Highlights from Interbike 2014

Wingman bag keeps bike commuters' work clothes neat and wrinkle-free

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February 11, 2013

Henty's Wingman bag keeps your suit neat even on the toughest bicycle commutes

Henty's Wingman bag keeps your suit neat even on the toughest bicycle commutes

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Bicycle commuting is one of those things that sounds like a universally great idea up until you actually try it. Nothing will start the day off on the wrong foot like showing up 20 minutes late (you may not be in as good of shape as you thought), dripping in sweat and pothole water. But, hey, at least you get to brag about being green. The Henty Wingman aims to make the practice of bicycle commuting as great as the concept, by keeping your suit dry, free from sweat and road grit, and looking like it just popped out of the dry cleaning plastic.

Similar to the Suitpack and Suit Commute, the Wingman is a suit bag designed to meet the specific needs of bicycle commuters. The main suit pack rolls up and has recycled-PVC ribs that create a crease-free shell. A separate gym bag that stores inside the suit roll carries shoes, socks and accessories. The gym bag can, of course, be left home when not needed, or used on its own. A front pocket includes a padded laptop/tablet sleeve, which Henty says will be removable on future versions of the Wingman. The pack is carried by way of the adjustable, padded shoulder strap.

Henty built the Wingman for all types of cycling conditions. It includes reflective piping for increased visibility at night and a waterproof rain cover with reflective logo for inclement weather. It also has a webbing loop for attaching a bicycle light.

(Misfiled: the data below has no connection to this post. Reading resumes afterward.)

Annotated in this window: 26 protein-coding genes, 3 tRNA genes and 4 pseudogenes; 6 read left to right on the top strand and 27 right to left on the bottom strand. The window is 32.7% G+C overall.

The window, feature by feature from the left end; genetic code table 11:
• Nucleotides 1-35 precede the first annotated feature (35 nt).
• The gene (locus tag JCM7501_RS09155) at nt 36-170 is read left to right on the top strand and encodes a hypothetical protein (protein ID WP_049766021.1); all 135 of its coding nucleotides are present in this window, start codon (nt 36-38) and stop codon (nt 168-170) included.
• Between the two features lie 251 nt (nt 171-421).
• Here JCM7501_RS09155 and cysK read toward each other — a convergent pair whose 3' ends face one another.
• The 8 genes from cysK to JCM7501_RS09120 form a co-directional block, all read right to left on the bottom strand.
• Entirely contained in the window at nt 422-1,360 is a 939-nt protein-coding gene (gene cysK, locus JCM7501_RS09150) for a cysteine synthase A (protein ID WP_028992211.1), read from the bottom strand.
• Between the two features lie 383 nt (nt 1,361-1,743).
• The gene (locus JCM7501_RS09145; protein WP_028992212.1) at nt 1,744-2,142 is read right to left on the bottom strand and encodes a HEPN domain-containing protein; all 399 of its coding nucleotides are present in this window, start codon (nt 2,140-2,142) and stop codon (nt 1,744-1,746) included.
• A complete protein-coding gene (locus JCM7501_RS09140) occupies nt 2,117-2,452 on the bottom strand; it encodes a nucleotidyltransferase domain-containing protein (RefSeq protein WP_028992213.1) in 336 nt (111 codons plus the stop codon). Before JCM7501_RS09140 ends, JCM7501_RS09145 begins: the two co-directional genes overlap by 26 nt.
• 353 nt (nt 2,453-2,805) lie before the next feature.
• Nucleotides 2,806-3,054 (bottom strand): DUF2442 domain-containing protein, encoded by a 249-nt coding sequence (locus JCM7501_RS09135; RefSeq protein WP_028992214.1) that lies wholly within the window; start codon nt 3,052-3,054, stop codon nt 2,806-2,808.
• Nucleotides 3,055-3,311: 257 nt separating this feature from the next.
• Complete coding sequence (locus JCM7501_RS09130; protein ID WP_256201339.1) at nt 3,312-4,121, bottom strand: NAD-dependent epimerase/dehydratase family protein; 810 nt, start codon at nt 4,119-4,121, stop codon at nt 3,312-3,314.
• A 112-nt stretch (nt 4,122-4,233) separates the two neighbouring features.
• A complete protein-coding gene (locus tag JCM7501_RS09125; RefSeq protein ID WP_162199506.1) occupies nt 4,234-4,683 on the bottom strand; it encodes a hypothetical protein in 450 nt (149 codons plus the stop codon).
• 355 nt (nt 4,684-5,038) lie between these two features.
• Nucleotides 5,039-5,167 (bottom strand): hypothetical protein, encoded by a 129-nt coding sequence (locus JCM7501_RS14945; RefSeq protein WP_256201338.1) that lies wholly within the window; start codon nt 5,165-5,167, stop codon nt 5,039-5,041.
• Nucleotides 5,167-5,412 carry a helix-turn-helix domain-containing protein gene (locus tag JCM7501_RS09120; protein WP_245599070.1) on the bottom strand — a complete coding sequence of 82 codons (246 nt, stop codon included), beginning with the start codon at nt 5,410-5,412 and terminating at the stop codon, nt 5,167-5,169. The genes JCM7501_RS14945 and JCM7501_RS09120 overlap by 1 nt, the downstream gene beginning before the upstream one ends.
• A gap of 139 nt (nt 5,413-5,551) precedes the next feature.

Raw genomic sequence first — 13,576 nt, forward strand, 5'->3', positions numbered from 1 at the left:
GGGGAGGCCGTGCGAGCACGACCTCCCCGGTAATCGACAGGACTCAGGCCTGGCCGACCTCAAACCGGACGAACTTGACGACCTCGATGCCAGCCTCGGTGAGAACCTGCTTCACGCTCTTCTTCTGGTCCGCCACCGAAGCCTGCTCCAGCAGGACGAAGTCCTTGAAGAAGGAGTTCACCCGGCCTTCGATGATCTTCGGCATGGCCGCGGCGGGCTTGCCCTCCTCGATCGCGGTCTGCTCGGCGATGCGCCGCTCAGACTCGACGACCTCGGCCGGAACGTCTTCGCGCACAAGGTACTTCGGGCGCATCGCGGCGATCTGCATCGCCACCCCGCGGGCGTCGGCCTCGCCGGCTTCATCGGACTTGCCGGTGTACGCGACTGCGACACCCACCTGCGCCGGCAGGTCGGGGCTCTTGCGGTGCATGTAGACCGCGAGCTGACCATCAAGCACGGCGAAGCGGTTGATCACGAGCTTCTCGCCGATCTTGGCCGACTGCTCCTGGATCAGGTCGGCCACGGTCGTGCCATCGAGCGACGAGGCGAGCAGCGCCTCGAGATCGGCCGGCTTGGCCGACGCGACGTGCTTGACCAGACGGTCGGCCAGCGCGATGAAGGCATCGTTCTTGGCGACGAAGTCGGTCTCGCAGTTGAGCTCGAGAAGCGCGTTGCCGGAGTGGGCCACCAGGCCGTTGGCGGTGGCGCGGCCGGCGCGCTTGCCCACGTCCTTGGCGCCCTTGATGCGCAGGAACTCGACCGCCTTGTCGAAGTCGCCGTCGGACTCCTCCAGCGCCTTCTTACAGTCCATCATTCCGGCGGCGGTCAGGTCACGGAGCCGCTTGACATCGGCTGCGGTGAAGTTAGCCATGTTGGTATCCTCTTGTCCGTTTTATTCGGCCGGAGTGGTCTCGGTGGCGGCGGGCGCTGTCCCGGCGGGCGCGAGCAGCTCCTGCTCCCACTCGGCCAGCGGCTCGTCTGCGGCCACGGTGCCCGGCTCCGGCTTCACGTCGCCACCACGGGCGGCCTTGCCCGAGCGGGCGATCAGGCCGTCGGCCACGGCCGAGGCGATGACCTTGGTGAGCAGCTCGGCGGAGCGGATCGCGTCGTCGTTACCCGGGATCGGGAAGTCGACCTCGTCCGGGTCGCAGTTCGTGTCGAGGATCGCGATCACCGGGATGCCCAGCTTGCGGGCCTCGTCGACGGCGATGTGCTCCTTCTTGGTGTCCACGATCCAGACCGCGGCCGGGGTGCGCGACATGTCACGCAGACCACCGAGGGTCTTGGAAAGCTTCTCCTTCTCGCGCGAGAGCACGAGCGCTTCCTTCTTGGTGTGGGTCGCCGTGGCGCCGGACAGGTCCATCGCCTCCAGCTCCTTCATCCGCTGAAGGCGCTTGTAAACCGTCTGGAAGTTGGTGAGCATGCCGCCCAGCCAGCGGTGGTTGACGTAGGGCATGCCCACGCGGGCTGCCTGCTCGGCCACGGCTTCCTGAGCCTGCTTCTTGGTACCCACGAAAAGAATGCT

Wingman back

While bicycle commuting is the main focus of the Wingman design, Henty intends for the pack to be useful off the saddle, too. It built the bag to airline carry-on specifications, making it an easy way to transport a suit, laptop and other carry-on items on a flight. The fact that it splits into suit bag, gym bag and laptop sleeve means that it can be used for all kinds of gear-carrying needs.

Last we checked, the Suitpack and Suit Commute were still just projects with production hopes. The Wingman, on the other hand, is a purchasable reality. Henty launched it last year and has it for sale on its website for AUD$179.95 (about US$185). The company was on hand at the recent ISPO show, where it was nominated for a BrandNew Award, working toward securing further distribution.

Source: Henty

About the Author
C.C. Weiss Upon graduating college with a poli sci degree, Chris toiled in the political world for several years. Realizing he was better off making cynical comments from afar than actually getting involved in all that mess, he turned away from matters of government and news to cover the things that really matter: outdoor recreation, cool cars, technology, wild gadgets and all forms of other toys. He's happily following the wisdom of his father who told him that if you find something you love to do, it won't really be work.   All articles by C.C. Weiss
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5 Comments

> Nothing will start the day off on the wrong foot like showing up 20 minutes late (you may not be in as good of shape as you thought), dripping in sweat and pothole water.

And still, a lot of people in Holland and Denmark commute by bike. How do they do it?

Do their employer provide rooms to change and possibly showers? Do they get to work in Friday wear all week?

Freyr Gunnar
12th February, 2013 @ 02:56 am PST

Having a bag loosely strapped across your back (esp with the weight of a pair of shoes) isn't good for stability, and will cause the wearer to sweat more where the bag is in contact with your back.

Surely a more common-sense solution would be to make the bag system compatible with a rear carrier rack, maybe introducing crush-proofing- such as perhaps a slightly flexible roll-up mat, similar to a bamboo table mat, but built into the bag? The extra weight of the carrier would be compensated for by the extra stabiliy and lower centre of gravity of the load- especially during windy weather.

@Freyr Gunnar,